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Case Law Starts to Develop for Pennsylvania’s Medical Marijuana Act

Published on

January 15, 2020

A Pennsylvania judge has made the first move to clarify an employer’s liability under the state’s Medical Marijuana Act.

A Lackawanna County Court of Common Pleas Judge recently ruled that an employee may bring a private cause of action against an employer for alleged discrimination, establishing the first case law for this question under Medical Marijuana Act, which passed in 2016 and made the use of medical marijuana legal with certification through a state process and a doctor’s permission.

In Palmiter v. Commonwealth Health Systems Inc. et al., Commonwealth Health Systems hired plaintiff Pamela Palmiter in January 2017 as a medical assistant. Palmiter informed the health care employer that she used medical marijuana to combat chronic pain, chronic migraines and persistent fatigue. Although the employer was in the process of being acquired by other entities, it informed Palmiter that her certified use of medical marijuana under Pennsylvania law would not be an issue.

Palmiter applied for employment with the acquiring entities and was scheduled for a post-offer drug test. She informed the new entities that she was a medical marijuana user and provided a doctor’s certification. She was subsequently informed by the acquiring entities that she could not work for them due to her medical marijuana use.

She filed suit, alleging in part a violation of the MMA’s anti-discrimination provision which prohibits employers from taking action against a certified medical marijuana user based solely on use of medical marijuana. The defendants argued that there is no private cause of action under the act and moved to dismiss the claim. The sole remedy for MMA violations, the defendants argued, was the imposition of civil penalties by the Pennsylvania Department of Health.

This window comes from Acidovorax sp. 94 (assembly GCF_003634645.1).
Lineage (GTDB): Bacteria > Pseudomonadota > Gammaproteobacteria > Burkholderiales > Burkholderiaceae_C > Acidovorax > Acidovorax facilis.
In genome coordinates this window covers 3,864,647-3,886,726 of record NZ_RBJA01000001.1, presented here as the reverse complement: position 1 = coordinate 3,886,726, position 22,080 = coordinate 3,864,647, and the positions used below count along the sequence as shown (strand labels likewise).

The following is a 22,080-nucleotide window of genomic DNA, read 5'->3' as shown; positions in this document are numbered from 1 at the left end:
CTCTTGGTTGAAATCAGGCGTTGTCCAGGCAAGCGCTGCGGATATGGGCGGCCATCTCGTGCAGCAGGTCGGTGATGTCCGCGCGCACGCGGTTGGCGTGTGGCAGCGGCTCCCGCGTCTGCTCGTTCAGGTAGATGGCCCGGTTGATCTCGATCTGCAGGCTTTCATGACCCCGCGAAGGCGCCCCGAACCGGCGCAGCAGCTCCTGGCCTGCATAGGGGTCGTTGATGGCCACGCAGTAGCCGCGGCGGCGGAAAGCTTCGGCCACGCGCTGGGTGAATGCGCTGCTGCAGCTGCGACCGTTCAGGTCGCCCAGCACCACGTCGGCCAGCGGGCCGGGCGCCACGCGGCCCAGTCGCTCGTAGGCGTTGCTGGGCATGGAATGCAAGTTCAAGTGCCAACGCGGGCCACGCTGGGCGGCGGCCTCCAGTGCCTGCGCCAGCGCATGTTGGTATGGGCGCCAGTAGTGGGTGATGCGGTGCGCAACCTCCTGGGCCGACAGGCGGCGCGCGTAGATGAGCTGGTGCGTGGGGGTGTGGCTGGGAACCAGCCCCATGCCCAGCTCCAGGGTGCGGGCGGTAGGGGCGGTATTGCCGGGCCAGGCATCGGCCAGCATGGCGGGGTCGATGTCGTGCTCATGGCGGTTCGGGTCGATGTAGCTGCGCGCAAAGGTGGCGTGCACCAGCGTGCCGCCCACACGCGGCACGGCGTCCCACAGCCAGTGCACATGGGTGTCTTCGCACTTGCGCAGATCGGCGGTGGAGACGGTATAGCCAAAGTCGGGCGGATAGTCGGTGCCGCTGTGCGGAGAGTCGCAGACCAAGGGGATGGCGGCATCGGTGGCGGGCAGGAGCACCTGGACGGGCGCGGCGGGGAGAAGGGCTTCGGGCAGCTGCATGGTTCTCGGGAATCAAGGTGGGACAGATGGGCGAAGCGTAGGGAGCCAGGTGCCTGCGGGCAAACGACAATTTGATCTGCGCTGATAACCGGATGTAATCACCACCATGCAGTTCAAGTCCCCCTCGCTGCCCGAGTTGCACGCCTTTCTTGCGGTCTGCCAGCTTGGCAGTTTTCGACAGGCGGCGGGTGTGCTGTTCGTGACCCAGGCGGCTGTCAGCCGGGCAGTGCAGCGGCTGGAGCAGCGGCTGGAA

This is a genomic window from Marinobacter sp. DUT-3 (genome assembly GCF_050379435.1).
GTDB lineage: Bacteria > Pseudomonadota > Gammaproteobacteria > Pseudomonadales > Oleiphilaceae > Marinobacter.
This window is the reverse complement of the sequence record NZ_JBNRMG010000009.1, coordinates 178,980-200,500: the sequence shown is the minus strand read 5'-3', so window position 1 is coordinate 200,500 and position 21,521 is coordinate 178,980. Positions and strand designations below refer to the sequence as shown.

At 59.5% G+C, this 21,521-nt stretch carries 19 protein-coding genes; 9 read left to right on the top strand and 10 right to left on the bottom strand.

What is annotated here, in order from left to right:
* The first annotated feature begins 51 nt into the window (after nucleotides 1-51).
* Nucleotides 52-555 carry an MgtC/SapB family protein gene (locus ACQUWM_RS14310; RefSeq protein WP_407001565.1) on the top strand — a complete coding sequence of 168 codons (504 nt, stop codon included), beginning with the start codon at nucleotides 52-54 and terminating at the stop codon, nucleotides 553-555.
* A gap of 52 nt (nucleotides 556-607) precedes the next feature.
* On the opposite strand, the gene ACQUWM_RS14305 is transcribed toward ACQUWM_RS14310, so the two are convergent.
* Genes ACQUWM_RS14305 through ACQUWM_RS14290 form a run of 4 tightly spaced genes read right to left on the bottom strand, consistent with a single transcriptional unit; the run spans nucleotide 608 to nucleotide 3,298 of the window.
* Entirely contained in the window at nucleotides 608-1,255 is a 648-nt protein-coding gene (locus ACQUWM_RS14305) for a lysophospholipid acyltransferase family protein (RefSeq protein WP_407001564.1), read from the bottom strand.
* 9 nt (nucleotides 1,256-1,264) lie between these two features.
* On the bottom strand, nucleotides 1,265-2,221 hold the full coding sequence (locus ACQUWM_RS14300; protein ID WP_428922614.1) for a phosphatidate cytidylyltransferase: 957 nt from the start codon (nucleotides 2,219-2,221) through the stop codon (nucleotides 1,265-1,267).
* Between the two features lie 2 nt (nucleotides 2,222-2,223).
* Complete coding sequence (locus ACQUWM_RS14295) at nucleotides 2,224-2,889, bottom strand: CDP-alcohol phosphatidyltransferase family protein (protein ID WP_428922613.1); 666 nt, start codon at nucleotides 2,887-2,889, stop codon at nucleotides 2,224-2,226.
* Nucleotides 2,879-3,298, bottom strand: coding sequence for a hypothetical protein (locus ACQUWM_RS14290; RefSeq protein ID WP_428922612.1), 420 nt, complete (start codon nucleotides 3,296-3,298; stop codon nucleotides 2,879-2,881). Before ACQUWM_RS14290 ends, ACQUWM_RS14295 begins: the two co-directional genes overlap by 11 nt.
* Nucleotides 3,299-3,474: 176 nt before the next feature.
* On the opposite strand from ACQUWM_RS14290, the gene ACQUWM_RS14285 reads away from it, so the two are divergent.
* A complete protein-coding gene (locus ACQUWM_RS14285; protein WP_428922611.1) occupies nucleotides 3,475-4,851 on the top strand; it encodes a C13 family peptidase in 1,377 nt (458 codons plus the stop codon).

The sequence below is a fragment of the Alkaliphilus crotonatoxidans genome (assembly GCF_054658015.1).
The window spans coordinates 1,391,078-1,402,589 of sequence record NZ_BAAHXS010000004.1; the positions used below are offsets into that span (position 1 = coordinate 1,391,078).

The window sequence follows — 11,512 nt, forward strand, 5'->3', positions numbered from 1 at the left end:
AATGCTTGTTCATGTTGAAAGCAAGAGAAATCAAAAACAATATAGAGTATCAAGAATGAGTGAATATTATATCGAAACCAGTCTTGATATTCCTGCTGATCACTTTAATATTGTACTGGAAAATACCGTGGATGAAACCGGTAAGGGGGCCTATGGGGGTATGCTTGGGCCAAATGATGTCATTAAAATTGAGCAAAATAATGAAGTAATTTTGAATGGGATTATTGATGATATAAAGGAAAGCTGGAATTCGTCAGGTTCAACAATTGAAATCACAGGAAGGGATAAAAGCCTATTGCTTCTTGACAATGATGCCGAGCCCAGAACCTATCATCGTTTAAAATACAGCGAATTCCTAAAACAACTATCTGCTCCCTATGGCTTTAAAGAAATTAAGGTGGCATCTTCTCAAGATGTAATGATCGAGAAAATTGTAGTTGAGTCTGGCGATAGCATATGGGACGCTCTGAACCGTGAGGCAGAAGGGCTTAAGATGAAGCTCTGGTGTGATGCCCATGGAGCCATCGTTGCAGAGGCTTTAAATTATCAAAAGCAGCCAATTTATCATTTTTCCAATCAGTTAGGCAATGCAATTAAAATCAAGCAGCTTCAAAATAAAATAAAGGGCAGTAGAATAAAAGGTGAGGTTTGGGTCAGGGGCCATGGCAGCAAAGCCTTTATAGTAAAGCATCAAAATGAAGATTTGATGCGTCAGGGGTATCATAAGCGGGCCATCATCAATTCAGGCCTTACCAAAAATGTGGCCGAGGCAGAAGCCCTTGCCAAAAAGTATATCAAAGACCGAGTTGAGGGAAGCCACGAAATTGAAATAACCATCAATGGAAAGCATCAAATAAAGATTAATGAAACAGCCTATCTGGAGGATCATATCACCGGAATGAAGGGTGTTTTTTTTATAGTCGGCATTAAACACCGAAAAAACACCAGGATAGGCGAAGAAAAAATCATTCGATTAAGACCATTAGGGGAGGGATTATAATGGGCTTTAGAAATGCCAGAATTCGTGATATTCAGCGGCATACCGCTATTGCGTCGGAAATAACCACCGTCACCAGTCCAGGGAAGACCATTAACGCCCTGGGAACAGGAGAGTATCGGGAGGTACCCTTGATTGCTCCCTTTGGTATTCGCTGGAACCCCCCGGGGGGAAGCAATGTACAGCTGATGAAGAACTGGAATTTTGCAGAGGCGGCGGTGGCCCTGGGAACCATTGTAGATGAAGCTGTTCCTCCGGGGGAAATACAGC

The court rejected the defendants’ argument and denied their request to dismiss the claim. The court noted that while there is no express private cause of action under the MMA, the anti-discrimination provision “would be rendered meaningless if an aggrieved employee could not pursue a private cause of action.” The court permitted Palmiter to move forward with her claim under the MMA.

The MMA is still in its infancy and many of its provisions remain unclear. Further complicating the issues is that no implementing regulations have been issued under the MMA which might bring clarity to the confusion around the statute. The Palmiter case is significant in that it makes clear that employers are subject to a private cause of action under the MMA if they violated its anti-discrimination provisions. Before rejecting a candidate for employment or terminating an existing employee for medical marijuana use, employers should seek legal advice.

If you have any questions on this case or how it could affect your business, please reach out to me or any member of the Barley Snyder Employment Practice Group.

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